Elemental and spectroscopic analyses are consistent with the assigned structure.

EXAMPLE 15 Preparation of Zinc Dimethyl Dithiocarbamate

Sodium dimethyl dithiocarbamate (75.2 g, 0.66 mole) is dissolved in 100 ml H2 O. A ZnCl2 solution (45.4 g, 0.33 mole dissolved in 300 ml H2 O) is added to the sodium dimethyl dithiocarbamate solution. Immediately, a white precipitate forms which is filtered and dried to give a quantitative yield of zinc dimethyl dithiocarbamate.

Elemental and spectroscopic analyses are consistent with the assigned structure as being: ##STR2##

EXAMPLE 16 Preparation of Cupric Dimethyl Dithiocarbamate

Sodium dimethyl dithiocarbamate (75.2 g, 0.66 mole) is dissolved in 100 ml H2 O. A CuCl2 solution (44.3 g, 0.33 mole dissolved in 300 ml H2 O) is added to the sodium dimethyl dithiocarbamate solution. Immediately, a precipitate forms which is filtered and dried to give a quantitative yield of cupric dimethyl dithiocarbamate.

Elemental and spectroscopic analyses are consistent with the assigned structure as being: ##STR3##

Patent Citations
Cited PatentFiling datePublication dateApplicantTitle
US3006870 *Sep 25, 1956Oct 31, 1961Bayer AgPreparation of polyurethane foam containing an alkylthiuram-disulfide or an alkyl dithiocarbamate
US3245923 *May 11, 1962Apr 12, 1966Union Carbide CorpCellular polyurethane stabilized with a lead dialkyldithiocarbamate and process for preparing same
US3255129 *Mar 13, 1963Jun 7, 1966Us Rubber CoStabilization of polyether-based polyurethane elastomer with zinc dibutyl or dibenzyl dithiocarbamate
US3432474 *Aug 19, 1965Mar 11, 1969Union Carbide CorpProcess for forming non-foamed polyurethane elastomers using metal diorgano dithiocarbamates as latent curing catalysts
US3620985 *Sep 16, 1968Nov 16, 1971M & T Chemicals IncUrethane foam catalyst and process for preparing urethane foam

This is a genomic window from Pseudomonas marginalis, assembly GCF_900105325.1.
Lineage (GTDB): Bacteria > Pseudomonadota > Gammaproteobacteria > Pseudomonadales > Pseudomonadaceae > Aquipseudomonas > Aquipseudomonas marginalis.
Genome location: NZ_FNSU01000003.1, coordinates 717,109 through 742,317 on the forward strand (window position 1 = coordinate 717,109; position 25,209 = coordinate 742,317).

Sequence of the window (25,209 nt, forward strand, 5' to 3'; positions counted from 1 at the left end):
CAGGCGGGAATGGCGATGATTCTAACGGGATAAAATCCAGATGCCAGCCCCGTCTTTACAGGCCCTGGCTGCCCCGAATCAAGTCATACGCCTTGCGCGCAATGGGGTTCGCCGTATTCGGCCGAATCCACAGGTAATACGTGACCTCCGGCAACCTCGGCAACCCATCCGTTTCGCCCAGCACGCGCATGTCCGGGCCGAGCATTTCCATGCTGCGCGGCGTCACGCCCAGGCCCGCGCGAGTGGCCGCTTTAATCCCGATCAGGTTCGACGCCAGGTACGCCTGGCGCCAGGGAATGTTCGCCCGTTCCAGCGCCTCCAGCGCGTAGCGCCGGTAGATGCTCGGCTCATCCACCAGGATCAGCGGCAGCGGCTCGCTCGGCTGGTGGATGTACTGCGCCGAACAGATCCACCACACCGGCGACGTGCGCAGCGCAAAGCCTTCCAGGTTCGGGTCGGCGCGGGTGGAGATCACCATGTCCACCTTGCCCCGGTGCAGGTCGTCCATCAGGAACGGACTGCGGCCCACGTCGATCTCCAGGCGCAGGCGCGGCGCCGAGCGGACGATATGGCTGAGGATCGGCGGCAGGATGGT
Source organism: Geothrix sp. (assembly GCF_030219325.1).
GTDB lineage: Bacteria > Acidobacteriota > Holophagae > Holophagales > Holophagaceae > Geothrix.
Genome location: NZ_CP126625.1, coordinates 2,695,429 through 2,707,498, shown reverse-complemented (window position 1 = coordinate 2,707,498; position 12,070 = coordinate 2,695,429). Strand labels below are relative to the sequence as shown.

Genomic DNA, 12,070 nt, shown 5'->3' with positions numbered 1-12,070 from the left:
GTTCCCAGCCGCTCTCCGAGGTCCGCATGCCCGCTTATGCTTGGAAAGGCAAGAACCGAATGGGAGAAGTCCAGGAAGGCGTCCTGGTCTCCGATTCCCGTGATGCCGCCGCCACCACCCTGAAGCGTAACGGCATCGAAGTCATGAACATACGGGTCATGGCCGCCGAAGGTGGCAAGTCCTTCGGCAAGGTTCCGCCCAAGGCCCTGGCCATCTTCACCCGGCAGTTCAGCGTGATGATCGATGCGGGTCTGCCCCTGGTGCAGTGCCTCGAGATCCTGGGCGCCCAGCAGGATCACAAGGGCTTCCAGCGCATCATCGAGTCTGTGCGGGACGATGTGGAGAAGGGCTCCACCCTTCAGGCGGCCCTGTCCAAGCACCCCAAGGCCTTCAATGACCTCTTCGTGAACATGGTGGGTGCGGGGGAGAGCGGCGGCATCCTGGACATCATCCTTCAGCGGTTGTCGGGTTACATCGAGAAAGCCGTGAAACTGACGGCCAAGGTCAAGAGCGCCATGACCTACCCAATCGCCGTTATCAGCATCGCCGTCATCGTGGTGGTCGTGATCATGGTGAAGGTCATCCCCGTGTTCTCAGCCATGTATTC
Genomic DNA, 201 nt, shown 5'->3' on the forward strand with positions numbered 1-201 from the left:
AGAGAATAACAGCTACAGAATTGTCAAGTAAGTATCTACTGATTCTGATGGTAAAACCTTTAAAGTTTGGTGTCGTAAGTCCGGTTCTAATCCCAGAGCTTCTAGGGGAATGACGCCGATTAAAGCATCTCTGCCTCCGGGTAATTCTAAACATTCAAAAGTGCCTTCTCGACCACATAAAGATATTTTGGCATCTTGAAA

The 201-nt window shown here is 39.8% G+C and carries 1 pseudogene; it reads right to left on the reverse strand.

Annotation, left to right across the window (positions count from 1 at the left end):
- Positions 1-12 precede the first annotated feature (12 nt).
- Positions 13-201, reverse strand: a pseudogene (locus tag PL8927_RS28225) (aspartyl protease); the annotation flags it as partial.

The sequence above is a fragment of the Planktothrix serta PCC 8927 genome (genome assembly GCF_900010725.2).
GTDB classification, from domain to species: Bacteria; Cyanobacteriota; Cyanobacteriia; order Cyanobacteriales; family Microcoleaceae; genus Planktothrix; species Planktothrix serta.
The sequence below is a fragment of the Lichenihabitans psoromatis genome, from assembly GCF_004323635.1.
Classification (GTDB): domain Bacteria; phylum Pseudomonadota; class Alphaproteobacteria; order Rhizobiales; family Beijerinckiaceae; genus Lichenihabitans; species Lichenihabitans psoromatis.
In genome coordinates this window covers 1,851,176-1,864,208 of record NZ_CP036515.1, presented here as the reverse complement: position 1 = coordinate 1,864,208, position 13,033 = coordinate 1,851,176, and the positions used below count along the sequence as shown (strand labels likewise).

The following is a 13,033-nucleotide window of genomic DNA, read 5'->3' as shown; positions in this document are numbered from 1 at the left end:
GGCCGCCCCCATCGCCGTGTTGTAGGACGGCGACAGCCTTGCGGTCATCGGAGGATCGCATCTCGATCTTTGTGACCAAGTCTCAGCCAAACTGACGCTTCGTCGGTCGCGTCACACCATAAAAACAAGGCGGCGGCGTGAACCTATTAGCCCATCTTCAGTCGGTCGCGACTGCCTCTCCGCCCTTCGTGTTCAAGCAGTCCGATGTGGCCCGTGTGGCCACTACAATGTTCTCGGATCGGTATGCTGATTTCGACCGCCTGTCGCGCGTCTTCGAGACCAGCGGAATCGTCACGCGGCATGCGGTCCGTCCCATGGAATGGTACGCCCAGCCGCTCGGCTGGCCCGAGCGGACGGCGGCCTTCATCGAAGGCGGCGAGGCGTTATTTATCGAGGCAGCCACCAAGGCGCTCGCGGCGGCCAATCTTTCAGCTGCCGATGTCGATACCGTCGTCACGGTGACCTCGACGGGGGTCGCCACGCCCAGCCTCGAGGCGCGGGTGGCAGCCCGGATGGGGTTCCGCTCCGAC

US3876567 *Jun 15, 1973Apr 8, 1975M & T Chemicals IncMethod for preparing low density polyurethane foams in the presence of methylene chloride
US3956236 *Apr 29, 1974May 11, 1976Allied Chemical CorporationSynergistic compositions for increasing flame resistance of polymers
US3978011 *Jan 13, 1975Aug 31, 1976The General Tire & Rubber CompanyDiscoloration inhibition, zinc salt of dithiocarbamic acid
US4011194 *Oct 16, 1975Mar 8, 1977Pennwalt CorporationSmoke retardants for polyvinyl halides and polystyrenes
US4018724 *Mar 29, 1976Apr 19, 1977The General Tire & Rubber CompanyFlame retardant flexible urethane foams
Referenced by
Citing PatentFiling datePublication dateApplicantTitle
US4444914 *Sep 9, 1982Apr 24, 1984Smith Derek ASmoke and toxic gas suppressant system
US4772638 *Dec 22, 1987Sep 20, 1988Courtaulds PlcCompositions having reduced smoke emission
EP0275692A1 *Dec 22, 1987Jul 27, 1988Courtaulds PlcCompositions having reduced smoke emission
Classifications
U.S. Classification521/120, 521/114, 521/155, 521/121, 524/330, 521/903, 524/106, 524/100, 521/126, 524/83, 521/128, 524/93, 524/202, 524/95, 521/89, 521/124
International ClassificationC07D285/125, C08J9/00, C07D285/12
Cooperative ClassificationY10S521/903, C07D285/125, C08J9/0033, C08J2375/04
European ClassificationC08J9/00K36, C07D285/125
Legal Events
DateCodeEventDescription
Jul 25, 2000ASAssignment
Owner name: ATOFINA CHEMICALS, INC., A CORP. OF PENNSYLVANIA,
Free format text: CHANGE OF NAME;ASSIGNOR:ELF ATOCHEM NORTH AMERICA, INC., A CORP. OF PENNSYLVANIA;REEL/FRAME:011007/0001
Effective date: 20000619
Owner name: ATOFINA CHEMICALS, INC., A CORP. OF PENNSYLVANIA 2
Sep 17, 1990ASAssignment
Owner name: ATOCHEM NORTH AMERICA, INC., A PA CORP.
Free format text: MERGER AND CHANGE OF NAME EFFECTIVE ON DECEMBER 31, 1989, IN PENNSYLVANIA;ASSIGNORS:ATOCHEM INC., ADE CORP. (MERGED INTO);M&T CHEMICALS INC., A DE CORP. (MERGED INTO);PENNWALT CORPORATION, A PA CORP. (CHANGED TO);REEL/FRAME:005496/0003
Effective date: 19891231